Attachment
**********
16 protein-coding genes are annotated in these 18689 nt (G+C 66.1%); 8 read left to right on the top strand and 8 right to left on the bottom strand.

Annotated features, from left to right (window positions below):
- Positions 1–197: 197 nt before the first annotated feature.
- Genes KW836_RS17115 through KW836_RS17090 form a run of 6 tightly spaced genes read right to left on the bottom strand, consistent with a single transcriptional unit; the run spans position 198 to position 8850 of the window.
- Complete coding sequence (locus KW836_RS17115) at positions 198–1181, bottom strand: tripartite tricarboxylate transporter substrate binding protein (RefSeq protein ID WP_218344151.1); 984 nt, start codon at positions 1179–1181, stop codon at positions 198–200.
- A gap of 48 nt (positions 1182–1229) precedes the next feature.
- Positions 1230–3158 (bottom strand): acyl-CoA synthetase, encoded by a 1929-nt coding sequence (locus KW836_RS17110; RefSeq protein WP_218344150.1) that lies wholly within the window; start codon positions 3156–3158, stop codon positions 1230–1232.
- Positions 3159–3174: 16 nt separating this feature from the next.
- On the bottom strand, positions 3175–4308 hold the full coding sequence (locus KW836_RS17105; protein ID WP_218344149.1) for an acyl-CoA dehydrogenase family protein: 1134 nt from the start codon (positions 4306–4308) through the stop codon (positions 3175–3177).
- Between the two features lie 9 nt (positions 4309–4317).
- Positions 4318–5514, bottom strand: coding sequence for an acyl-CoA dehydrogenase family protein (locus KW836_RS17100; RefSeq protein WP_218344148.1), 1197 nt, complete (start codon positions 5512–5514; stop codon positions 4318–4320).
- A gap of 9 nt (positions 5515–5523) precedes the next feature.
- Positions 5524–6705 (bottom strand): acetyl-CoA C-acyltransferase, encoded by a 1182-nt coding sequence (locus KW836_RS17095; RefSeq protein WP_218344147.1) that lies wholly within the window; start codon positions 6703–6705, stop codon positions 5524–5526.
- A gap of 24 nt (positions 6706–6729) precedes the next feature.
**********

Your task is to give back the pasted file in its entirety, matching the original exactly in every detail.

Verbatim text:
16 protein-coding genes are annotated in these 18689 nt (G+C 66.1%); 8 read left to right on the top strand and 8 right to left on the bottom strand.

Annotated features, from left to right (window positions below):
- Positions 1–197: 197 nt before the first annotated feature.
- Genes KW836_RS17115 through KW836_RS17090 form a run of 6 tightly spaced genes read right to left on the bottom strand, consistent with a single transcriptional unit; the run spans position 198 to position 8850 of the window.
- Complete coding sequence (locus KW836_RS17115) at positions 198–1181, bottom strand: tripartite tricarboxylate transporter substrate binding protein (RefSeq protein ID WP_218344151.1); 984 nt, start codon at positions 1179–1181, stop codon at positions 198–200.
- A gap of 48 nt (positions 1182–1229) precedes the next feature.
- Positions 1230–3158 (bottom strand): acyl-CoA synthetase, encoded by a 1929-nt coding sequence (locus KW836_RS17110; RefSeq protein WP_218344150.1) that lies wholly within the window; start codon positions 3156–3158, stop codon positions 1230–1232.
- Positions 3159–3174: 16 nt separating this feature from the next.
- On the bottom strand, positions 3175–4308 hold the full coding sequence (locus KW836_RS17105; protein ID WP_218344149.1) for an acyl-CoA dehydrogenase family protein: 1134 nt from the start codon (positions 4306–4308) through the stop codon (positions 3175–3177).
- Between the two features lie 9 nt (positions 4309–4317).
- Positions 4318–5514, bottom strand: coding sequence for an acyl-CoA dehydrogenase family protein (locus KW836_RS17100; RefSeq protein WP_218344148.1), 1197 nt, complete (start codon positions 5512–5514; stop codon positions 4318–4320).
- A gap of 9 nt (positions 5515–5523) precedes the next feature.
- Positions 5524–6705 (bottom strand): acetyl-CoA C-acyltransferase, encoded by a 1182-nt coding sequence (locus KW836_RS17095; RefSeq protein WP_218344147.1) that lies wholly within the window; start codon positions 6703–6705, stop codon positions 5524–5526.
- A gap of 24 nt (positions 6706–6729) precedes the next feature.